Sending OpenTelemetry Logs To Vector Using Python

Sending OpenTelemetry Logs To Vector Using Python

In the world of software development, log management plays a crucial role in understanding the behavior of applications and detecting potential issues. Vector is an open source project currently maintained by DataDog that provides robust capability for collecting, transforming, and routing logs. OpenTelemetry is an observability framework that simplifies the process of collecting, processing, and exporting telemetry data, including logs, from within your application through the use of SDKs. In this article, we will explore a simple example of sending logs to Vector using the Python OpenTelemetry SDK.

Let’s first start by getting Vector running. The Vector project lives at where all the releases and documentation can be found. Under releases, download the version your machine requires and update the config to look something like below.

type = "opentelemetry"

  address = ""

  address = ""

type = "console"
inputs = [ "otel.logs" ]

This configuration is creating an OpenTelemetry “source”, which is an OTLP endpoint we’ll send our logs to. The output, or “sink”, in this case is just the console. I recommend looking at Vector’s docs on their available sources, transforms, and sinks, because there’s a lot of them. They really make this easy for you. For the lazy, here’s a link to the list

Now to run Vector we just run the below command, replacing the config file path with the path to your updated configuration file.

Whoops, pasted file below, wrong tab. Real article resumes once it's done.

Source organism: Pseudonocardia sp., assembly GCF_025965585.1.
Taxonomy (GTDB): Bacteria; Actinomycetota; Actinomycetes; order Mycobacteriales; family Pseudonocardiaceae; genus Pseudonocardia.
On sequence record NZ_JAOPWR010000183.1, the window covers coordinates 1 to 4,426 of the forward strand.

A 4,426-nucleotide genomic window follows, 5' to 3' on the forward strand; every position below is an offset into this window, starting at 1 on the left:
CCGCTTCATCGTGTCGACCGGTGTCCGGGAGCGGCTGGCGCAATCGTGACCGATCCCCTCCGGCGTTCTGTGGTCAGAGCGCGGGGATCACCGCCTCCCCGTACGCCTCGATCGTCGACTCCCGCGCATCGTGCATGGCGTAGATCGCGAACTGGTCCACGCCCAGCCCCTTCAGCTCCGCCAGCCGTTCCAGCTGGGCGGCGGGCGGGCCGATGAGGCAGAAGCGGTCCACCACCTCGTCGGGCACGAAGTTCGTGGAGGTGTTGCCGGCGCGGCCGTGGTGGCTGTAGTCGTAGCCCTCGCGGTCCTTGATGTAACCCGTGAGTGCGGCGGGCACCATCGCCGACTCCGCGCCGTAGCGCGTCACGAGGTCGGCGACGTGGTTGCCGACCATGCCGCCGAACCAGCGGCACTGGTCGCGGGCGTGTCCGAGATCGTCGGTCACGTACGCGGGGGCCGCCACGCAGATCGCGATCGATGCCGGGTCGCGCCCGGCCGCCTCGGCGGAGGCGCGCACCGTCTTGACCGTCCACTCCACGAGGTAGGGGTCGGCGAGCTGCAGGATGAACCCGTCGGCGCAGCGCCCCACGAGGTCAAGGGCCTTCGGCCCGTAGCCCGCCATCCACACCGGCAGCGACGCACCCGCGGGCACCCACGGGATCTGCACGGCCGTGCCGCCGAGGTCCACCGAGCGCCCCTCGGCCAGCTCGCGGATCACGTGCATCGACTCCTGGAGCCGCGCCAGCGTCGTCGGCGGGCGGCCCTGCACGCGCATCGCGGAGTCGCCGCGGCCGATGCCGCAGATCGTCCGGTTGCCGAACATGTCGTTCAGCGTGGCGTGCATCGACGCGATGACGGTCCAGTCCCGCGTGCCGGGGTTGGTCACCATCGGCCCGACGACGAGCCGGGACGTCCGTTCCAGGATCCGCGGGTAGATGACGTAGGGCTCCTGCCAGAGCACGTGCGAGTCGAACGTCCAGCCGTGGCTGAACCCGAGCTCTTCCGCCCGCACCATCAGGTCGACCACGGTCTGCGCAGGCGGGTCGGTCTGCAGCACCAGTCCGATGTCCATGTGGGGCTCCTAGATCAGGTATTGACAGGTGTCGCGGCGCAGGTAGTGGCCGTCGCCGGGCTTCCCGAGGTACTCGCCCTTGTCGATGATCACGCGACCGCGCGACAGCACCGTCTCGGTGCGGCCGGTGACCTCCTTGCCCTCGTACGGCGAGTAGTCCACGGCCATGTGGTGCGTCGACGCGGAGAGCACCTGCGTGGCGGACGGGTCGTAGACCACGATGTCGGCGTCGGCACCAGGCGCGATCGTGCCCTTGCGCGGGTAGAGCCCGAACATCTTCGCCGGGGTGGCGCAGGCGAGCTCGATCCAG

vector --config vector.toml

With Vector running it’s time to send some logs to it. We’re going to do this in Python, but there’s OpenTelemetry SDKs for just about every mainstream language on OpenTelemetry’s GitHub page ( Let’s get some dependencies installed first.

pip3 install opentelemetry-api
pip3 install opentelemetry-sdk
pip3 install opentelemetry-exporter-otlp

Now moving onto the Python example script. This basically sets up the built in Python logging module to also log in OTLP format to where ever we tell it to. In this case you should just need to update the OTLP_COLLECTOR┬ávariable with the address and port of your Vector process. From there, logging in this manner will ship logs to your Vector process and they’ll show up in the console.

import logging

from opentelemetry import trace
from opentelemetry._logs import set_logger_provider
from opentelemetry.exporter.otlp.proto.grpc._log_exporter import OTLPLogExporter
from opentelemetry.sdk._logs import LoggerProvider, LoggingHandler
from opentelemetry.sdk._logs.export import BatchLogRecordProcessor
from opentelemetry.sdk.resources import Resource
from opentelemetry.sdk.trace import TracerProvider
from opentelemetry.sdk.trace.export import (



logger_provider = LoggerProvider(
            "": "otel-python-test",
            "": "instance-01",

exporter = OTLPLogExporter(insecure=True,endpoint=OTLP_COLLECTOR)

# Set the logging level to decide what levels get sent to Vector
handler = LoggingHandler(level=logging.NOTSET, logger_provider=logger_provider)

# Attach OTLP handler to root logger

# Log directly
logging.warning("Jail zesty vixen who grabbed pay from quack.")
logging.error("The five boxing wizards jump quickly.")

# Trace context correlation
tracer = trace.get_tracer(__name__)
with tracer.start_as_current_span("foo"):
    # Do something
    logging.error("Hyderabad, we have a major problem.")


This code is actually a simplification of OpenTelemetry’s example that can be found at At the time of writing this, OpenTelemetry considers their logging support “experimental”. So if you’re having any troubles with the above script, take a look at OpenTelemetry’s example, because it’s likely just a result of a breaking change in one of the dependencies. They tend to keep their examples relatively up to date with any major changes.

With that you now have logs in Vector. Once you have logs in Vector, they can go virtually anywhere. Seriously, read their docs and everything they support, it’s an incredible tool (

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